I got into this drawing and really enjoyed the process of using a variety of unusual colors to create a uniquely colored version of the black and white image. (The drawing lab instructor gave us a list of colors to use to break us of the desire to use realistic colors.)

This drawing has been hanging next to the Cleo drawing in our "gym" (which I hope to convert to a craft room) since June 2000. The drawing was probably made in late 1999 or early 2000.

Cleo, Cat Drawing in pastels

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Date: Late 1999, early 2000.

For the Multimedia option of my undergraduate degree, I had to take 2 drawing courses and 3 drawing labs (these were not courses I would have chosen to take if I had a choice since drawing isn't my "thing").

This drawing of my favorite cat Cleo was made in the last drawing lab. For reference, I used a photograph of Cleo (above right) taken when she was a small kitten as a model. The shapes are a little off, but overall it works for me.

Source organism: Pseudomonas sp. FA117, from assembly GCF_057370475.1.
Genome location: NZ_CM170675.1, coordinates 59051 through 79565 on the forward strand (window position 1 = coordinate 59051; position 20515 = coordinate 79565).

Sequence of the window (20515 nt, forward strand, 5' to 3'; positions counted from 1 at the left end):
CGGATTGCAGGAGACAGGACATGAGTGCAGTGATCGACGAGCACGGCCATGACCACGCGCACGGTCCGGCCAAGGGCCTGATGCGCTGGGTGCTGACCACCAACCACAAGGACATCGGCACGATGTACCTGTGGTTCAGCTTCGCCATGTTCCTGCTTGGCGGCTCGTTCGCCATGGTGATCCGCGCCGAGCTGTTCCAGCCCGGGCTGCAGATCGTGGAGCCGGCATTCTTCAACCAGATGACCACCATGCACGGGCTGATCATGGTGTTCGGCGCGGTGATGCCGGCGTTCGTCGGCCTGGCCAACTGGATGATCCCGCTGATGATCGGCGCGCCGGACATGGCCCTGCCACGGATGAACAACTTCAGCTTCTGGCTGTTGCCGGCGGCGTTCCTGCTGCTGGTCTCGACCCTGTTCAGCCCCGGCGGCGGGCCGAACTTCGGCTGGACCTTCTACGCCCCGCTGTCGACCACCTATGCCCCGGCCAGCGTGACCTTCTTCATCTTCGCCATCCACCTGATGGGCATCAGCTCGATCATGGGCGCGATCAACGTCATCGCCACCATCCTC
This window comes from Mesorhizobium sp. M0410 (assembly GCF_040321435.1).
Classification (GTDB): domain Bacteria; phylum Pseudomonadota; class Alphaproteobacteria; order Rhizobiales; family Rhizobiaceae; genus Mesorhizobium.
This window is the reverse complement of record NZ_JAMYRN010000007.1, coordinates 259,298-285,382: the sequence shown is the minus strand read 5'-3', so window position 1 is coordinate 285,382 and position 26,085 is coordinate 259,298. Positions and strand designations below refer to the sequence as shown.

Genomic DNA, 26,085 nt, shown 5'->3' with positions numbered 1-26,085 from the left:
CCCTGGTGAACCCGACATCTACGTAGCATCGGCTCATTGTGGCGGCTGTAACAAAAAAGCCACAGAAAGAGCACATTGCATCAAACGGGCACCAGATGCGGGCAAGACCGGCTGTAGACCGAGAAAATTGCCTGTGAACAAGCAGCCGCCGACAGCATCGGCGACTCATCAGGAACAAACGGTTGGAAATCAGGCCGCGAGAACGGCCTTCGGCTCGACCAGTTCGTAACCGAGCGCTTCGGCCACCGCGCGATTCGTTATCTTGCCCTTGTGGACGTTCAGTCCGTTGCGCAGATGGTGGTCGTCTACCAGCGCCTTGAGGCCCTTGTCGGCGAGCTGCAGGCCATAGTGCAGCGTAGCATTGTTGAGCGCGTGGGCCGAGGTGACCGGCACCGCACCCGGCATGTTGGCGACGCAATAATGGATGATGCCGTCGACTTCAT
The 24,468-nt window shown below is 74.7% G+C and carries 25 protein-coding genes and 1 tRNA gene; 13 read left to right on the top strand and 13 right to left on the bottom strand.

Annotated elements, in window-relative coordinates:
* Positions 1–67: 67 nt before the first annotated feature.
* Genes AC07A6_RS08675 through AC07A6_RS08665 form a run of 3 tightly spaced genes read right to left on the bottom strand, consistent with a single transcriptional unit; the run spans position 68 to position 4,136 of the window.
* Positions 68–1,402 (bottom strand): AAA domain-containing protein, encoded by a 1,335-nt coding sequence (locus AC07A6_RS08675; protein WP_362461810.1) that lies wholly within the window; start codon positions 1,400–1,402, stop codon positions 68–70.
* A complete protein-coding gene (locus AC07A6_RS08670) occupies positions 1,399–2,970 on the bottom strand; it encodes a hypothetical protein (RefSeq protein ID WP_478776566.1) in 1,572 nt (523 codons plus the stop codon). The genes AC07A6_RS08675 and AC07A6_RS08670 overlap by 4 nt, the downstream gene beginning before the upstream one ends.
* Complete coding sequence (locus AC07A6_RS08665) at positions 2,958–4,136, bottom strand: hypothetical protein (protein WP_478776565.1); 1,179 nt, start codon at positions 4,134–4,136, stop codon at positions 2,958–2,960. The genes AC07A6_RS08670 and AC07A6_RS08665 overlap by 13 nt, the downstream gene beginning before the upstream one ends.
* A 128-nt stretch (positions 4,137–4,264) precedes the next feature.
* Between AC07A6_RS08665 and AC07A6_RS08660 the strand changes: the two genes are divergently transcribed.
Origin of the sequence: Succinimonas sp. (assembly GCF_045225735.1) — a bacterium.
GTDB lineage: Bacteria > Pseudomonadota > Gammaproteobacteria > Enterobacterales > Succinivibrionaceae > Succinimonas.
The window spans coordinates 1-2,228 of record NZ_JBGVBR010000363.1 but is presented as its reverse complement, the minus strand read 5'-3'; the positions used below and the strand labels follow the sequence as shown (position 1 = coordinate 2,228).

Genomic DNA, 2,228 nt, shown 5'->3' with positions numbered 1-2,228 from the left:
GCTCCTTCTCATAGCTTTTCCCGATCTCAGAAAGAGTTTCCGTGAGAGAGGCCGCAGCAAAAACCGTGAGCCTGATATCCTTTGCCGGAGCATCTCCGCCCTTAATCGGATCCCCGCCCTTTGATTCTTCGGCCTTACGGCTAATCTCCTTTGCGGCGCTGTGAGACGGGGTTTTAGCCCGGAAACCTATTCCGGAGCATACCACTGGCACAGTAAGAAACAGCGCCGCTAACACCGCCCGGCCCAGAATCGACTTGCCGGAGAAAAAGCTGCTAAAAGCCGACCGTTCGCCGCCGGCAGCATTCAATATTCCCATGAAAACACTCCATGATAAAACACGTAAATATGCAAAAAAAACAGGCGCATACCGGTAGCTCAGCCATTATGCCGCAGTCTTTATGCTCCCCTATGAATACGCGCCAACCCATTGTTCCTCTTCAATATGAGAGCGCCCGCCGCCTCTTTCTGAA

The colors are unusual because the drawing lab instructor gave us a list of colors to use (he wanted to break us of the desire to use realistic colors).

This drawing has been hanging next to the Woman drawing in our "gym" (which I hope to convert to a craft room) since June 2000. The drawing was probably made in late 1999 or early 2000.


Date: Completed 1999; photos taken December 2002.

This framed set of digital images was a final project for a digital art class I took in 1999 as part of my undergraduate degree. I made it as a gift for my mother and kept the colors of her home in mind.

One of my neighbors has a beautiful garden of a variety of rose bushes. I got her permission to cut many roses from the bushes. I then pulled the petals off the flowers and layed piles of petals of assorted colors on the glass of my scanner and scanned them. Using Photoshop, I enhanced and altered the colors and used a multitude of filters and other Photoshop techniques to get the images to be the brightness and texture I wanted. I cut the mat, purchased the rose-colored frame and glass, and framed it myself.

Clowns cross-stitch designs

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Tramp Clown (also Hobo Clown)

4-Tone Clown (also Sad Clown)

Patterns: Tramp Clown 1, 4-Tone Clown
Book: Rosene Patterns & Graphs - Book No. 1 - Designs by Rosene Needlepoint and Edna Looney Products - Copyright not indicated (estimate early 1980s) - Hill-Looney, Inc.